The information on the brain-rules site perfectly relates to our case study on narcolepsy. You see, narcoleptics often have difficulty learning and experiencing mental clarity because they suffer from many things, but chief among them being EDS (Excessive Daytime Sleepiness, which makes them sleepy during the day and interrupts their sleeping pattern at night). Without enough sleep, their minds have trouble functioning and they usually experience depression. One can clearly see the effects of sleep deprivation on the brain, and therefore these brain rules should be observed.

  4. The Brain Rules website was really informative!! I learned about quite a few statistics I had no prior knowledge of. 2 things were really interesting to me, were the difference between the prominence of certain disorders in men and women and the section on sleep. I enjoyed the section focused on sleep because of the topic of my case study :) I thought it was really interesting that certain length naps are more mentally stimulating than others. Specifically, that shorter naps are better. Overall, I thought it was a great, and informative website :)

  5. 1. Given the importance of exercise, I feel that we should try to incorporate more physical activity into the schedule. Perhaps by making HFR a requirement for all students we can improve overall performance in school. School sports are great for keeping in shape but because they take place after school, we don't get to feel the effects that exercise has on our brains. However, if all the sports teams had morning practices, that exercise would at least improve our ability to learn in the morning classes, not to mention waking us up (something which is difficult to do for morning classes).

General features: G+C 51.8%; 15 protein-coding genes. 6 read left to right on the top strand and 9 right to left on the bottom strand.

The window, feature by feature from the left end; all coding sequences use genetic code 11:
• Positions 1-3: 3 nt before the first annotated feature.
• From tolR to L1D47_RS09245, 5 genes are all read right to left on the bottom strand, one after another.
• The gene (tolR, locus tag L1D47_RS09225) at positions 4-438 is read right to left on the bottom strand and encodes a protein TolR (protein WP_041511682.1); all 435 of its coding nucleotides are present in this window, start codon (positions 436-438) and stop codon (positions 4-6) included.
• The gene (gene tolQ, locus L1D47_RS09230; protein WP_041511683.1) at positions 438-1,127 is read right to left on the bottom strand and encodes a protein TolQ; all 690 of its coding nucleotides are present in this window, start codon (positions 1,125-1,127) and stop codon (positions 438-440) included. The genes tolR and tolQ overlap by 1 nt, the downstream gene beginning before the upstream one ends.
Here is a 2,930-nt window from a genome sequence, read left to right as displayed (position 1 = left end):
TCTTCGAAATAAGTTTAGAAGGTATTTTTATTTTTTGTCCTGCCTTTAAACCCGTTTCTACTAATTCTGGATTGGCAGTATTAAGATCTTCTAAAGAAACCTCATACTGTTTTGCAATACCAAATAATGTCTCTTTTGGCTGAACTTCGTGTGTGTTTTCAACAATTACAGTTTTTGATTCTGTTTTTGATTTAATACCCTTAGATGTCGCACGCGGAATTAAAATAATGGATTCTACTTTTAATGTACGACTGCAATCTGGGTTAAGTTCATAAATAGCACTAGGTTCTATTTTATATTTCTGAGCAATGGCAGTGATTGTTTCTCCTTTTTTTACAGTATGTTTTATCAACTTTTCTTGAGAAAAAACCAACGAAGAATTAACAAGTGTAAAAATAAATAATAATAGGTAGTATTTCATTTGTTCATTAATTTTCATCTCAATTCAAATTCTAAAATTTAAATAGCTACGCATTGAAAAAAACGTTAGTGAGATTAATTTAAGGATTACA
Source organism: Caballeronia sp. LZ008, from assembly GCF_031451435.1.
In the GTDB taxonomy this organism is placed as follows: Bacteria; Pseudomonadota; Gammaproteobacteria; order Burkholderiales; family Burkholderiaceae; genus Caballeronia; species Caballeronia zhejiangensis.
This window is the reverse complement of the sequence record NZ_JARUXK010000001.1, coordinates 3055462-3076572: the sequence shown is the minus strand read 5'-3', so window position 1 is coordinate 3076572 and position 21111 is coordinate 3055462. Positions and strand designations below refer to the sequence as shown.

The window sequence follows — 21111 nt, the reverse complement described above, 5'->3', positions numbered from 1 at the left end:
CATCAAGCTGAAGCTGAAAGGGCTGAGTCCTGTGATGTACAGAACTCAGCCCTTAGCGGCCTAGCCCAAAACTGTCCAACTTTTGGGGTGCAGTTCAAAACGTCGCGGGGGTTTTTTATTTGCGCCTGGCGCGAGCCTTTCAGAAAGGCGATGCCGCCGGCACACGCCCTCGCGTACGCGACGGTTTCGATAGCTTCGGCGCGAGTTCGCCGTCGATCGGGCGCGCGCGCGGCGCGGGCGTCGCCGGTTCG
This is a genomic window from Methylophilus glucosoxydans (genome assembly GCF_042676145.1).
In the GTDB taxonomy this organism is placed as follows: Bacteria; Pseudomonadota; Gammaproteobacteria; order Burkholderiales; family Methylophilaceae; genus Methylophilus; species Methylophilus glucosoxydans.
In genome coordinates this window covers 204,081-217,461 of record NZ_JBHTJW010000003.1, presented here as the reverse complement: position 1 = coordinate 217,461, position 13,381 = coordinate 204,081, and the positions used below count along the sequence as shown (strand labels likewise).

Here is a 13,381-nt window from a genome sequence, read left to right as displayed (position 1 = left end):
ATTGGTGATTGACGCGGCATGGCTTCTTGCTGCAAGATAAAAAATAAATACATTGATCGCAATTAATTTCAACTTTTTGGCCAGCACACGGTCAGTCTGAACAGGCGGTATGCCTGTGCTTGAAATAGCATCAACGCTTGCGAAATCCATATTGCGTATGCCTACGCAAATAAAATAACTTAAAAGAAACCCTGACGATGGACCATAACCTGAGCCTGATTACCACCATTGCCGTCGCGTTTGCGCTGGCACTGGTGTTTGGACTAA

2. For me personally, I feel that repetition is the most important Brain Rule. I don't have the greatest memory but I have found that if I take the time to repeat learning activities, such as memorizing vocabulary words, I do much, much better than if I simply study the words once the night before or if I try to cram in the fifteen minutes before the test. Sleep is also a very important factor which contributes to how well I do in school. I have discovered that I actually do better on tests when I sleep more and study less than when I stay up past my normal bedtime trying to get extra studying in.

    3. I would definitely try to exercise more. Though I feel that volleyball every weekday after school is a fairly taxing activity, I admit that I am particularly less physically active on the weekends. If I began jogging on my off days, I think my brain would be in a much better state. On top of that, if I performed this physical activity on Sundays, then the short-term effects would most likely improve my school performance because I tend to do most, if not all, of my homework on Sundays.

    4. I can't say that I was especially skeptical of any particular section of the Brain Rules website. However, there were a few times when I struggled to figure out exactly what point Dr. Medina was trying to make. More than once his graphs/visual presentations were cryptic and/or hard to follow.

    5. It's hard to pick one Brain Rule that pertains to our case study but if I had to choose, I'd go with the Visual section. Our case study dealt mainly with Visual Association which Dr. Medina doesn't talk much about. Instead, he focuses primarily on how visuals make things easier to remember as well as how the brain is wired to perceive certain images.

    - Collin